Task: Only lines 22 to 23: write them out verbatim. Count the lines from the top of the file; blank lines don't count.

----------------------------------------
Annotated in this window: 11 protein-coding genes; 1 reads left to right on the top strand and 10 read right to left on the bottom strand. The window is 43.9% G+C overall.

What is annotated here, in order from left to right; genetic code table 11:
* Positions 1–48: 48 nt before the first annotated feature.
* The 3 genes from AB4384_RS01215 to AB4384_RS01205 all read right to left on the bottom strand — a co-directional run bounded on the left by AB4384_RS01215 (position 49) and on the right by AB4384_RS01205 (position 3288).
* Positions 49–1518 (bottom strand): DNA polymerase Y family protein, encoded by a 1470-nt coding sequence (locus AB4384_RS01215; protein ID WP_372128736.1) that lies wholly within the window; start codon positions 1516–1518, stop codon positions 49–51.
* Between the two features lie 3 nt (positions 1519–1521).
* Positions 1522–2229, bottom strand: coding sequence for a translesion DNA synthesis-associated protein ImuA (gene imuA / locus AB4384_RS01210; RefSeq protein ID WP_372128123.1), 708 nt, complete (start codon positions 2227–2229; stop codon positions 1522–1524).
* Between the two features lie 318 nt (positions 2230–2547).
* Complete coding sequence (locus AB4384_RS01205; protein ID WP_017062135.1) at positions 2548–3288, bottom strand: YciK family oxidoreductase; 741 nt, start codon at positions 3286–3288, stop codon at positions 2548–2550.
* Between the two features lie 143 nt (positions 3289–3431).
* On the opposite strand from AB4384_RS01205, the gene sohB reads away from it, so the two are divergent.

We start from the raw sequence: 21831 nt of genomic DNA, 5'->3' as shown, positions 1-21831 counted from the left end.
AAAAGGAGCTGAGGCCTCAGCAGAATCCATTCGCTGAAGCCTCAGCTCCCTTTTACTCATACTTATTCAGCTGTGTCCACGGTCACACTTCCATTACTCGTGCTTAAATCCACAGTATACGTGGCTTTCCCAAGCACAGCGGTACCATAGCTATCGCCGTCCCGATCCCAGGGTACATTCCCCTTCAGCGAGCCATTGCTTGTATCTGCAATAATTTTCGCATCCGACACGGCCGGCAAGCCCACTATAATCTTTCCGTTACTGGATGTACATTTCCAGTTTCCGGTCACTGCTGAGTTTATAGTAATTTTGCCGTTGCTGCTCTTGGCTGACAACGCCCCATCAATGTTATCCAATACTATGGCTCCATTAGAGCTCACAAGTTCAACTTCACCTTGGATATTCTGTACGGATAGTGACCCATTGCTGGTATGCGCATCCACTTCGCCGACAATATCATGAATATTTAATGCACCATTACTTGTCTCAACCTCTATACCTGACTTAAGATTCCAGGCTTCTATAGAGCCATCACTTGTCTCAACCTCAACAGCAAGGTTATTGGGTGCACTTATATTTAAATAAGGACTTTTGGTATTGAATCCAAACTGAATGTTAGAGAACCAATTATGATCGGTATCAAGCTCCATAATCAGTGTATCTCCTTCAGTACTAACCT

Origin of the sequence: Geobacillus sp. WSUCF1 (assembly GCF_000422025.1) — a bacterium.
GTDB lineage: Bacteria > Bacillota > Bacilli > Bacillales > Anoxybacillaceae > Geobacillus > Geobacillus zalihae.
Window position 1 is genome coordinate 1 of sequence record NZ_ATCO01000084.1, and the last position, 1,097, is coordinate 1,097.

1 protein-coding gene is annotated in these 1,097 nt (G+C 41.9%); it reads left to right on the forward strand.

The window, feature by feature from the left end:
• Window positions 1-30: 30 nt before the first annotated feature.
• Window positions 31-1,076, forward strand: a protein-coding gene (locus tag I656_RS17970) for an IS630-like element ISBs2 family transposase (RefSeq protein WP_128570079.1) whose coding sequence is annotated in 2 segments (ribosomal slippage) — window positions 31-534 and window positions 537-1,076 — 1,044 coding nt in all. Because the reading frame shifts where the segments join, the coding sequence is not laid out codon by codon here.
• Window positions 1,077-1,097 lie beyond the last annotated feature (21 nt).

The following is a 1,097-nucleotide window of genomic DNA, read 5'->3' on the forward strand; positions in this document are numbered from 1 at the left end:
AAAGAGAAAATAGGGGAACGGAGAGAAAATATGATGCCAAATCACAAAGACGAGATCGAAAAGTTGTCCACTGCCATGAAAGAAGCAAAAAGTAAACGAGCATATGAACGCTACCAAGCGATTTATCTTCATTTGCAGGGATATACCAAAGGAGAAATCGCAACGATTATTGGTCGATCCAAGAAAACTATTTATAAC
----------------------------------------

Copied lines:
The following is a 1,097-nucleotide window of genomic DNA, read 5'->3' on the forward strand; positions in this document are numbered from 1 at the left end:
AAAGAGAAAATAGGGGAACGGAGAGAAAATATGATGCCAAATCACAAAGACGAGATCGAAAAGTTGTCCACTGCCATGAAAGAAGCAAAAAGTAAACGAGCATATGAACGCTACCAAGCGATTTATCTTCATTTGCAGGGATATACCAAAGGAGAAATCGCAACGATTATTGGTCGATCCAAGAAAACTATTTATAAC